Taking the power back

Taking the power back

Filmmaker and national speaker Erin Davies, of Syracuse, talks to alternative education students of The Summit School at the YMCA about her documentary on her experience with anti-gay vandalism which turned into a national road trip with graffiti still on her car. She played a portion of the documentary, Fagbug, for the students and also talked about how to deal with bullying.

AUBURN — Imagine that you just bought your first new car. You have car payments to make, but it’s worth it because the shiny machine glinting in the sunlight is all yours. You get to drive it around, show it off and even decorate it with bumper stickers.

Then a complete stranger spray-paints hateful words all over your new car in permanent red. Most people would feel shocked, angry, scared, helpless and heartbroken.

Motivational speaker Erin Davies, of Troy, knows the feeling.

In 2007, her new Volkswagen Beetle was vandalized with the words “fag” and “u r gay” in bright red spray paint. The hate crime happened after Davies put a rainbow sticker on her car.

Davies visited about 80 students attending Cayuga-Onondaga BOCES Summit School Wednesday to share her story with them.

She said she wanted to show the students how to deal with bullying, and how to take the power back once you have been targeted.

“Right away, you feel embarrassed and hurt when these things happen,” she said. “You don’t know at that age (the students’ ages) that you’re not at fault, and you don’t need to change something about yourself.”

Looking out the window of the Auburn YMCA, where the Summit School program is housed, students could see Davies’ Beetle, which used to be silvery gray, but is now decked out in rainbow stripes from top to bottom. The car’s name, and the name of Davies’ program, “Fagbug,” is stylishly painted on the side of the car.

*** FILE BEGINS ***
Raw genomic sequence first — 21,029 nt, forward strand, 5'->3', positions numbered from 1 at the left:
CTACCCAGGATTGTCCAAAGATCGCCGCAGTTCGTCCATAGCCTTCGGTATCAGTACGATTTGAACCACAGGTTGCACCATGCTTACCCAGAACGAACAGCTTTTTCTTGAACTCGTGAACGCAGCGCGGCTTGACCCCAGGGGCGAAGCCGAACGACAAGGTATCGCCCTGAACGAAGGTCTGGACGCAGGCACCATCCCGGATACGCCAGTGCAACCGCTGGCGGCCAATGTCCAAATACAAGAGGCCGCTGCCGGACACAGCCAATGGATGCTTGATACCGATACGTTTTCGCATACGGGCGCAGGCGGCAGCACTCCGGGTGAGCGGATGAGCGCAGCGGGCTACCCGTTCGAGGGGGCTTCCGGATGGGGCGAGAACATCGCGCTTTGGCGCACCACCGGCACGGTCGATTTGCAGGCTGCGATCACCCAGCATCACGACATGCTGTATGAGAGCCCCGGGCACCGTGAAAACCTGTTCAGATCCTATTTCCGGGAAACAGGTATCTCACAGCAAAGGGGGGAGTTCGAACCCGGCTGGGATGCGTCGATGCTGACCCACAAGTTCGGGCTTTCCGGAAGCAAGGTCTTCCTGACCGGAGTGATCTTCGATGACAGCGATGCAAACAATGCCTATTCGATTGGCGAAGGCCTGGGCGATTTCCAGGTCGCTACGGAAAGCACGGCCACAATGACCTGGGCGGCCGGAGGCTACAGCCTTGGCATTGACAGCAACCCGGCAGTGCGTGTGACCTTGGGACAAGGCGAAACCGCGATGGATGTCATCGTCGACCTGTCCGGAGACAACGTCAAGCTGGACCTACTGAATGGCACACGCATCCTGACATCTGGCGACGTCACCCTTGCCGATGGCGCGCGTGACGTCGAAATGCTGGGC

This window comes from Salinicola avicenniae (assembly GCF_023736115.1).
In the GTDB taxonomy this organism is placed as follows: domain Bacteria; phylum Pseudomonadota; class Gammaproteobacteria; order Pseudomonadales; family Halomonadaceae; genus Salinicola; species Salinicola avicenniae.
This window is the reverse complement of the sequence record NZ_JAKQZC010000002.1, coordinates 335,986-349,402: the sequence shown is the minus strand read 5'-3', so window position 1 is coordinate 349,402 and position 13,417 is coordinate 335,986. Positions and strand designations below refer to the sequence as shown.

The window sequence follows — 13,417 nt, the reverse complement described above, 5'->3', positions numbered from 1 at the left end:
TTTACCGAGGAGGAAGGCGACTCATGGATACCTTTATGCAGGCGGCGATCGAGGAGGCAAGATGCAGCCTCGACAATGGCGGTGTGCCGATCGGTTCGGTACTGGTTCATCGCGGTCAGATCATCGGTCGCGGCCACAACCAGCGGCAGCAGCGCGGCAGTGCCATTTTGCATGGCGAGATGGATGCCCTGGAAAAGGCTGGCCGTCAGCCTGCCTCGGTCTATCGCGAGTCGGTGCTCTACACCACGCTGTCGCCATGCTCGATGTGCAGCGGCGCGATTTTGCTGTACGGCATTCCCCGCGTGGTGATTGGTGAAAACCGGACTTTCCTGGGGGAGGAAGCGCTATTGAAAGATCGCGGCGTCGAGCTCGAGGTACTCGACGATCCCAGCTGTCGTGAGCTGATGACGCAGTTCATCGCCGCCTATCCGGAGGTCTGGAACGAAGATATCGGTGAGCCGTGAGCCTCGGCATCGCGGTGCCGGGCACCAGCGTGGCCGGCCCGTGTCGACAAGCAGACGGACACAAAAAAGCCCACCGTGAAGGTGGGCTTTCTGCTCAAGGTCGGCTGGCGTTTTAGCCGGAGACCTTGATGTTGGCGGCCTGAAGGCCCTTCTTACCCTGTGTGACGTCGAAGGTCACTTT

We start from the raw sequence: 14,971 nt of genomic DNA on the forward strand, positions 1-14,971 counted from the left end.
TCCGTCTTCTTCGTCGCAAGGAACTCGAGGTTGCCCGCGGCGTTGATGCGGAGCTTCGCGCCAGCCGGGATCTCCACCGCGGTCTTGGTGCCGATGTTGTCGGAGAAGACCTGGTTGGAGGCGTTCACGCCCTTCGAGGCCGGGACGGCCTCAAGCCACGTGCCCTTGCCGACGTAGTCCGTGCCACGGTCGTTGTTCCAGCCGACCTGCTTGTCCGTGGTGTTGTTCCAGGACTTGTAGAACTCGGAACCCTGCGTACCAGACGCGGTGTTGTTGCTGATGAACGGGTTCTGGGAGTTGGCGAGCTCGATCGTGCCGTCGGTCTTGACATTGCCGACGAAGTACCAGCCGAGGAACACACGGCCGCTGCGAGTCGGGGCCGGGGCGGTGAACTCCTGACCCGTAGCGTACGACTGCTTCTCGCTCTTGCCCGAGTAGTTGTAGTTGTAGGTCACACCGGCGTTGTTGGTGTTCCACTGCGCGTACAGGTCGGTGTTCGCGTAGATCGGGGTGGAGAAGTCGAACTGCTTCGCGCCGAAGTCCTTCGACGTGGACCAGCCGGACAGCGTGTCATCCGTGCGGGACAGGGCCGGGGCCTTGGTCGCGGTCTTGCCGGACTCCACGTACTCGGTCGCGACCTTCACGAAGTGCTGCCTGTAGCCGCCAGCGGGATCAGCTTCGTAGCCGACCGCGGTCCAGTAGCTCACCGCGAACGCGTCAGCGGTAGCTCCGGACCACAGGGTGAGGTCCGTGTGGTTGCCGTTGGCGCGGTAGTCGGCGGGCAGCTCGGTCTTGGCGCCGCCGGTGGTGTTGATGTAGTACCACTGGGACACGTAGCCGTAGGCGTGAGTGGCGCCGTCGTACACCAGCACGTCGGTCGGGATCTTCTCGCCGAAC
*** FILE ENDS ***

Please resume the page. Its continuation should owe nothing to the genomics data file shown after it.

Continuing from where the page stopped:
Davies told students that putting rainbow bumper stickers on her car was never really her style. But when she put one on her car a few years ago and came back to find her car vandalized, her eyes were opened to the ugliness of intolerance.

“Seriously, I thought the world was more advanced than this,” she told students.

Most people would get the spray paint removed as soon as humanly possible, but Davies didn’t. She told students she decided to embrace the situation and drive around the country for a year while making a documentary of hundreds of interviews. She asked people from coast to coast what they thought about what had happened to her car. She spoke to supporters and opponents of homosexuality, as well as to individuals who had lost loved ones to hate crimes, she said. Along her journey, Davies attended many gay pride parades and was given awards. Volkswagen of America even decided to sponsor her, reimbursing her for gas, oil changes and providing free work on her car. Students giggled when Davies said Volkswagen even threw in a killer sound system for free.

But Davies had tough times on her adventure, as well. She was asked to move her car by motel management when she stopped at a Super 8, she said. She also endured many protests against her and some Facebook harassment — even from the gay community.

After a year of driving around with barely enough money to make it to the next town down the road, Davies found out HD Radio was going to pay for the completion of her documentary. HD Radio also helped her send the documentary to film festivals, she said.

With her documentary now available on DVD, Davies has continued touring in the Fagbug. She speaks to students and others about her experience in the hopes that she can teach audiences a different way to deal with life’s bullies.

She also wanted students to take away confidence that they can accomplish anything they want to, even if they are lacking resources like money and support from others. Davies herself spent much of her cross-country journey not knowing if she would be able to complete her documentary or afford enough gas to get to the next stop on the adventure.

“You will experience obstacles,” she said. “But you can accomplish goals if you are committed and if you work hard.”

So far, Davies has travelled to 46 states to teach her message. She only has North and South Dakota, Alaska and Hawaii to visit with the Fagbug in her effort to teach tolerance.

“By being tolerant, you don’t have to agree,” she said. “But you can have a dialogue with people of opposing viewpoints.”

Staff writer Kelly Voll can be reached at  282-2239 or kelly.voll@lee.net. Follow her on Twitter at CitizenVoll.


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